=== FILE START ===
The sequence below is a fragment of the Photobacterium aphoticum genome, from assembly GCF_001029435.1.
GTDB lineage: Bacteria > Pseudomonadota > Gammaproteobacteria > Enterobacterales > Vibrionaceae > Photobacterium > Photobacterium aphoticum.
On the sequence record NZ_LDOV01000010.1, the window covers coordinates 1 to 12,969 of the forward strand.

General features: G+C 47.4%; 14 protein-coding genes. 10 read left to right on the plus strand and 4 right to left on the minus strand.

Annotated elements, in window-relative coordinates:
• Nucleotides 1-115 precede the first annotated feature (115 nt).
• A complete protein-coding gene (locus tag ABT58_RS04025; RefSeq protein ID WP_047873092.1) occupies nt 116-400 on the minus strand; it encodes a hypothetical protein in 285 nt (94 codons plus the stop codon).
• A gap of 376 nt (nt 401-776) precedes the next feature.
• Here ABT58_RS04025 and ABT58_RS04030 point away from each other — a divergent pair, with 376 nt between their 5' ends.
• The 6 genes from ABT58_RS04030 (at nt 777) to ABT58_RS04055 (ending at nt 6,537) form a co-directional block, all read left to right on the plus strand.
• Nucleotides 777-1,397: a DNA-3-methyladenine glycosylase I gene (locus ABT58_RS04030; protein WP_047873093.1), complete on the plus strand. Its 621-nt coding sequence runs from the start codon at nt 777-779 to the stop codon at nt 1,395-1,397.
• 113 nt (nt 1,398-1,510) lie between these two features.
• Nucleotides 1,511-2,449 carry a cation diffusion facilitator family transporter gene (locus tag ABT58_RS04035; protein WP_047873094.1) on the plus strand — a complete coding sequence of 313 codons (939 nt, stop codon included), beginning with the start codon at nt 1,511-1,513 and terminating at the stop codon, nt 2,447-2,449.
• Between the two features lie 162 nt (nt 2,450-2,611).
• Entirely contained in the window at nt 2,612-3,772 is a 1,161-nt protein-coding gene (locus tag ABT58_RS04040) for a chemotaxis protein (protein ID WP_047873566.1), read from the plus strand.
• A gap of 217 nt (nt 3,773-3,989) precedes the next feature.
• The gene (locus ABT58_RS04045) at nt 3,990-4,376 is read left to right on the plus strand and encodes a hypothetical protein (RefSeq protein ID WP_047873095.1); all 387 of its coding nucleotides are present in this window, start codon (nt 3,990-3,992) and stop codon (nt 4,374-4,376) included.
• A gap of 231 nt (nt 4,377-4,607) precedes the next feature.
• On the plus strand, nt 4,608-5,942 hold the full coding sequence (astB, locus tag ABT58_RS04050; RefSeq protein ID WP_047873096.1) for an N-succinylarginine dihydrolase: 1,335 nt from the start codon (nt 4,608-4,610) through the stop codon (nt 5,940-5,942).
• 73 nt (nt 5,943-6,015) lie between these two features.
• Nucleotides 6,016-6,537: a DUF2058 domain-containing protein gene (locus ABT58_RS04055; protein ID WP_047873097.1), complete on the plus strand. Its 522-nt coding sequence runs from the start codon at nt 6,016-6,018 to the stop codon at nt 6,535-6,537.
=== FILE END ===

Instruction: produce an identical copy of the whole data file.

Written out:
The sequence below is a fragment of the Photobacterium aphoticum genome, from assembly GCF_001029435.1.
GTDB lineage: Bacteria > Pseudomonadota > Gammaproteobacteria > Enterobacterales > Vibrionaceae > Photobacterium > Photobacterium aphoticum.
On the sequence record NZ_LDOV01000010.1, the window covers coordinates 1 to 12,969 of the forward strand.

General features: G+C 47.4%; 14 protein-coding genes. 10 read left to right on the plus strand and 4 right to left on the minus strand.

Annotated elements, in window-relative coordinates:
• Nucleotides 1-115 precede the first annotated feature (115 nt).
• A complete protein-coding gene (locus tag ABT58_RS04025; RefSeq protein ID WP_047873092.1) occupies nt 116-400 on the minus strand; it encodes a hypothetical protein in 285 nt (94 codons plus the stop codon).
• A gap of 376 nt (nt 401-776) precedes the next feature.
• Here ABT58_RS04025 and ABT58_RS04030 point away from each other — a divergent pair, with 376 nt between their 5' ends.
• The 6 genes from ABT58_RS04030 (at nt 777) to ABT58_RS04055 (ending at nt 6,537) form a co-directional block, all read left to right on the plus strand.
• Nucleotides 777-1,397: a DNA-3-methyladenine glycosylase I gene (locus ABT58_RS04030; protein WP_047873093.1), complete on the plus strand. Its 621-nt coding sequence runs from the start codon at nt 777-779 to the stop codon at nt 1,395-1,397.
• 113 nt (nt 1,398-1,510) lie between these two features.
• Nucleotides 1,511-2,449 carry a cation diffusion facilitator family transporter gene (locus tag ABT58_RS04035; protein WP_047873094.1) on the plus strand — a complete coding sequence of 313 codons (939 nt, stop codon included), beginning with the start codon at nt 1,511-1,513 and terminating at the stop codon, nt 2,447-2,449.
• Between the two features lie 162 nt (nt 2,450-2,611).
• Entirely contained in the window at nt 2,612-3,772 is a 1,161-nt protein-coding gene (locus tag ABT58_RS04040) for a chemotaxis protein (protein ID WP_047873566.1), read from the plus strand.
• A gap of 217 nt (nt 3,773-3,989) precedes the next feature.
• The gene (locus ABT58_RS04045) at nt 3,990-4,376 is read left to right on the plus strand and encodes a hypothetical protein (RefSeq protein ID WP_047873095.1); all 387 of its coding nucleotides are present in this window, start codon (nt 3,990-3,992) and stop codon (nt 4,374-4,376) included.
• A gap of 231 nt (nt 4,377-4,607) precedes the next feature.
• On the plus strand, nt 4,608-5,942 hold the full coding sequence (astB, locus tag ABT58_RS04050; RefSeq protein ID WP_047873096.1) for an N-succinylarginine dihydrolase: 1,335 nt from the start codon (nt 4,608-4,610) through the stop codon (nt 5,940-5,942).
• 73 nt (nt 5,943-6,015) lie between these two features.
• Nucleotides 6,016-6,537: a DUF2058 domain-containing protein gene (locus ABT58_RS04055; protein ID WP_047873097.1), complete on the plus strand. Its 522-nt coding sequence runs from the start codon at nt 6,016-6,018 to the stop codon at nt 6,535-6,537.